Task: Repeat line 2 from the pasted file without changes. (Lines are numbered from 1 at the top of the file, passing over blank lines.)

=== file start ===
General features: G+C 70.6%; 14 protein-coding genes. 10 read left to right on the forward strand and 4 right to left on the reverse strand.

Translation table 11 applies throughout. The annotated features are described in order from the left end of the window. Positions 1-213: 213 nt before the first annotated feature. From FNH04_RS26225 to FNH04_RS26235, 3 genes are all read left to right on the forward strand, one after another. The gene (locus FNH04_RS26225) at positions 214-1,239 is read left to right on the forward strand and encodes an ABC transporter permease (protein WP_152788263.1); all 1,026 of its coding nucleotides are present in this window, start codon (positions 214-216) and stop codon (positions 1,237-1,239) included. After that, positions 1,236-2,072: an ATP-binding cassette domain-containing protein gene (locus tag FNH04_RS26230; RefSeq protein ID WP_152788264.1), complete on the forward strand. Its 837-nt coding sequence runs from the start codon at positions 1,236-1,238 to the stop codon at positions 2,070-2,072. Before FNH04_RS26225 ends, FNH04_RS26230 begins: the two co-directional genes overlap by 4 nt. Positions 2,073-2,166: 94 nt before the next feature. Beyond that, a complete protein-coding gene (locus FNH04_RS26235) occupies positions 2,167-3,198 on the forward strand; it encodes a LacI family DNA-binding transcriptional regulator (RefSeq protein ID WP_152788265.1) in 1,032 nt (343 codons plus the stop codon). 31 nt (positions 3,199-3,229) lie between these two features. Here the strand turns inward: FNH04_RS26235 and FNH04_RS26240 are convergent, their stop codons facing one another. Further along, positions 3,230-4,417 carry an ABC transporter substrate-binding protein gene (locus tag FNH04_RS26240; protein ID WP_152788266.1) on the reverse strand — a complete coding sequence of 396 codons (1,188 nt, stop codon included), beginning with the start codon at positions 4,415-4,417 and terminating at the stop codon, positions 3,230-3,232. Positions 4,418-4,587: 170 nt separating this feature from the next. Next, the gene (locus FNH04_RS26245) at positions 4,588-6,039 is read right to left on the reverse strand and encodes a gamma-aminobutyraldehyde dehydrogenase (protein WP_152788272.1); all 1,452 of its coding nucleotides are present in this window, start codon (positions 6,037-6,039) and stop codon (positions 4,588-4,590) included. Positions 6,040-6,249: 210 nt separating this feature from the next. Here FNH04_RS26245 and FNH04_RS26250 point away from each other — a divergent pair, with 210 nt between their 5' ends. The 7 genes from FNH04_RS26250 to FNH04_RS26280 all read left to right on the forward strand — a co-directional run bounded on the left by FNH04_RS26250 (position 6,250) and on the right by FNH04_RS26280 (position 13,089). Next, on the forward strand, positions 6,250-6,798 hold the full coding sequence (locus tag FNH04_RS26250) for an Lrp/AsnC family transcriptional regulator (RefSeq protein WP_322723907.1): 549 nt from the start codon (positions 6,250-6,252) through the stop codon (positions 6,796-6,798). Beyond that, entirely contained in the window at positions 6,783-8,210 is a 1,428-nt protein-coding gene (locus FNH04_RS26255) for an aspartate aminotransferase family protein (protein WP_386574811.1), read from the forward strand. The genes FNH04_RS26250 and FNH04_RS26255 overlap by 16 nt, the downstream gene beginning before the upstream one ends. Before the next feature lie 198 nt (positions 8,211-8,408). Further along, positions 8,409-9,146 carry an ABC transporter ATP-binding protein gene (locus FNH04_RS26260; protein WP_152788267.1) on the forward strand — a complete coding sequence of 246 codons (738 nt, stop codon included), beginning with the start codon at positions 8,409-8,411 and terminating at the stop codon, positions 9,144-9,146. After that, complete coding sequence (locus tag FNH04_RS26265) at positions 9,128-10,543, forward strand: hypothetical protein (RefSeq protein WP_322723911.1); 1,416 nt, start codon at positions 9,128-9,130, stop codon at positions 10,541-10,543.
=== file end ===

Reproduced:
Translation table 11 applies throughout. The annotated features are described in order from the left end of the window. Positions 1-213: 213 nt before the first annotated feature. From FNH04_RS26225 to FNH04_RS26235, 3 genes are all read left to right on the forward strand, one after another. The gene (locus FNH04_RS26225) at positions 214-1,239 is read left to right on the forward strand and encodes an ABC transporter permease (protein WP_152788263.1); all 1,026 of its coding nucleotides are present in this window, start codon (positions 214-216) and stop codon (positions 1,237-1,239) included. After that, positions 1,236-2,072: an ATP-binding cassette domain-containing protein gene (locus tag FNH04_RS26230; RefSeq protein ID WP_152788264.1), complete on the forward strand. Its 837-nt coding sequence runs from the start codon at positions 1,236-1,238 to the stop codon at positions 2,070-2,072. Before FNH04_RS26225 ends, FNH04_RS26230 begins: the two co-directional genes overlap by 4 nt. Positions 2,073-2,166: 94 nt before the next feature. Beyond that, a complete protein-coding gene (locus FNH04_RS26235) occupies positions 2,167-3,198 on the forward strand; it encodes a LacI family DNA-binding transcriptional regulator (RefSeq protein ID WP_152788265.1) in 1,032 nt (343 codons plus the stop codon). 31 nt (positions 3,199-3,229) lie between these two features. Here the strand turns inward: FNH04_RS26235 and FNH04_RS26240 are convergent, their stop codons facing one another. Further along, positions 3,230-4,417 carry an ABC transporter substrate-binding protein gene (locus tag FNH04_RS26240; protein ID WP_152788266.1) on the reverse strand — a complete coding sequence of 396 codons (1,188 nt, stop codon included), beginning with the start codon at positions 4,415-4,417 and terminating at the stop codon, positions 3,230-3,232. Positions 4,418-4,587: 170 nt separating this feature from the next. Next, the gene (locus FNH04_RS26245) at positions 4,588-6,039 is read right to left on the reverse strand and encodes a gamma-aminobutyraldehyde dehydrogenase (protein WP_152788272.1); all 1,452 of its coding nucleotides are present in this window, start codon (positions 6,037-6,039) and stop codon (positions 4,588-4,590) included. Positions 6,040-6,249: 210 nt separating this feature from the next. Here FNH04_RS26245 and FNH04_RS26250 point away from each other — a divergent pair, with 210 nt between their 5' ends. The 7 genes from FNH04_RS26250 to FNH04_RS26280 all read left to right on the forward strand — a co-directional run bounded on the left by FNH04_RS26250 (position 6,250) and on the right by FNH04_RS26280 (position 13,089). Next, on the forward strand, positions 6,250-6,798 hold the full coding sequence (locus tag FNH04_RS26250) for an Lrp/AsnC family transcriptional regulator (RefSeq protein WP_322723907.1): 549 nt from the start codon (positions 6,250-6,252) through the stop codon (positions 6,796-6,798). Beyond that, entirely contained in the window at positions 6,783-8,210 is a 1,428-nt protein-coding gene (locus FNH04_RS26255) for an aspartate aminotransferase family protein (protein WP_386574811.1), read from the forward strand. The genes FNH04_RS26250 and FNH04_RS26255 overlap by 16 nt, the downstream gene beginning before the upstream one ends. Before the next feature lie 198 nt (positions 8,211-8,408). Further along, positions 8,409-9,146 carry an ABC transporter ATP-binding protein gene (locus FNH04_RS26260; protein WP_152788267.1) on the forward strand — a complete coding sequence of 246 codons (738 nt, stop codon included), beginning with the start codon at positions 8,409-8,411 and terminating at the stop codon, positions 9,144-9,146. After that, complete coding sequence (locus tag FNH04_RS26265) at positions 9,128-10,543, forward strand: hypothetical protein (RefSeq protein WP_322723911.1); 1,416 nt, start codon at positions 9,128-9,130, stop codon at positions 10,541-10,543.